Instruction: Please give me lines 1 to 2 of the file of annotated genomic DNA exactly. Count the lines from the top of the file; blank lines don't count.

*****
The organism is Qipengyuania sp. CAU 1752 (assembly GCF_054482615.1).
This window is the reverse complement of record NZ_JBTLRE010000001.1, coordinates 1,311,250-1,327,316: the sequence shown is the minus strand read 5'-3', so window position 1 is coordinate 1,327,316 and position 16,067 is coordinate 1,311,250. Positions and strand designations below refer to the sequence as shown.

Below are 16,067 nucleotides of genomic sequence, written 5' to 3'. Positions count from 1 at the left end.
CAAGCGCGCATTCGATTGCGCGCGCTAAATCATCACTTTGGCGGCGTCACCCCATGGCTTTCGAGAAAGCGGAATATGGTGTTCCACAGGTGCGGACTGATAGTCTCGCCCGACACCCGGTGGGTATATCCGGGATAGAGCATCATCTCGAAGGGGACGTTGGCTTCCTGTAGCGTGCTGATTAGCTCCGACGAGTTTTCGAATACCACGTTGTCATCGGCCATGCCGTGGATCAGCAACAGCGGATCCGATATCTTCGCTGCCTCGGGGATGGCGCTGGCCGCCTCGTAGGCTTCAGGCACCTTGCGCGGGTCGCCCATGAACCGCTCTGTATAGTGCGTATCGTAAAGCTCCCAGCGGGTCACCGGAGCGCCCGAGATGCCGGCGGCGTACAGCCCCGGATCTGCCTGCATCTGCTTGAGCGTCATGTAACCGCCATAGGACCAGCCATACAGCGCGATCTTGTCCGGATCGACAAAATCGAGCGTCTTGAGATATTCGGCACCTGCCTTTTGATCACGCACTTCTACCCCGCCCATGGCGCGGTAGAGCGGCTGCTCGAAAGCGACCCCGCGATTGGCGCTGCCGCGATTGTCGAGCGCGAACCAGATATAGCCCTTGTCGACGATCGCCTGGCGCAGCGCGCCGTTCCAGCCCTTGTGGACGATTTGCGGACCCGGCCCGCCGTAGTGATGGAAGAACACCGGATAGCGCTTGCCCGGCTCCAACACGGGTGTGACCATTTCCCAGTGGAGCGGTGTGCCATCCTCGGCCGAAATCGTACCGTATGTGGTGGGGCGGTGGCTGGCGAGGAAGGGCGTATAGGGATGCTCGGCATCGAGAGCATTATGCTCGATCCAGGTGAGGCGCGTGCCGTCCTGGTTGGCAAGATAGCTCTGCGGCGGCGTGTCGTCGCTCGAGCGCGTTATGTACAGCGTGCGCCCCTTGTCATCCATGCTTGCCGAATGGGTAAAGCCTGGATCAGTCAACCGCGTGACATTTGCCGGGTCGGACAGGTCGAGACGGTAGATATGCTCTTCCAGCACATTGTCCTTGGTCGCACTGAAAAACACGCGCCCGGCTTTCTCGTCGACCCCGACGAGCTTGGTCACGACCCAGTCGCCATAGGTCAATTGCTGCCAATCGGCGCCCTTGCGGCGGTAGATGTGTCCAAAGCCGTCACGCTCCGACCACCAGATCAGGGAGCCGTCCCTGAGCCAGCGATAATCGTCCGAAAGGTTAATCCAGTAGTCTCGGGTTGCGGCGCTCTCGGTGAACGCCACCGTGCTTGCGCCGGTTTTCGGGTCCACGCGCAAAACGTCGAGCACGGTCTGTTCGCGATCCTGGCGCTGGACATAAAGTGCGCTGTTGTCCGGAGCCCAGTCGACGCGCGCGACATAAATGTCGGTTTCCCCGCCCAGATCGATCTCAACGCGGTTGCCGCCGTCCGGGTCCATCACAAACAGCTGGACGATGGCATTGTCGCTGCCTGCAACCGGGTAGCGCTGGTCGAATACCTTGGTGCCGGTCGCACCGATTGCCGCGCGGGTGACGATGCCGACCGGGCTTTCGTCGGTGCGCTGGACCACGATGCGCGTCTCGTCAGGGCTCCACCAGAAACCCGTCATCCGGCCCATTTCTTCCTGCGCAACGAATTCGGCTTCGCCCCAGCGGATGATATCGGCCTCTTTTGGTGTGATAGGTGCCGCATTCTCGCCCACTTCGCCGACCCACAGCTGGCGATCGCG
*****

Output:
The organism is Qipengyuania sp. CAU 1752 (assembly GCF_054482615.1).
This window is the reverse complement of record NZ_JBTLRE010000001.1, coordinates 1,311,250-1,327,316: the sequence shown is the minus strand read 5'-3', so window position 1 is coordinate 1,327,316 and position 16,067 is coordinate 1,311,250. Positions and strand designations below refer to the sequence as shown.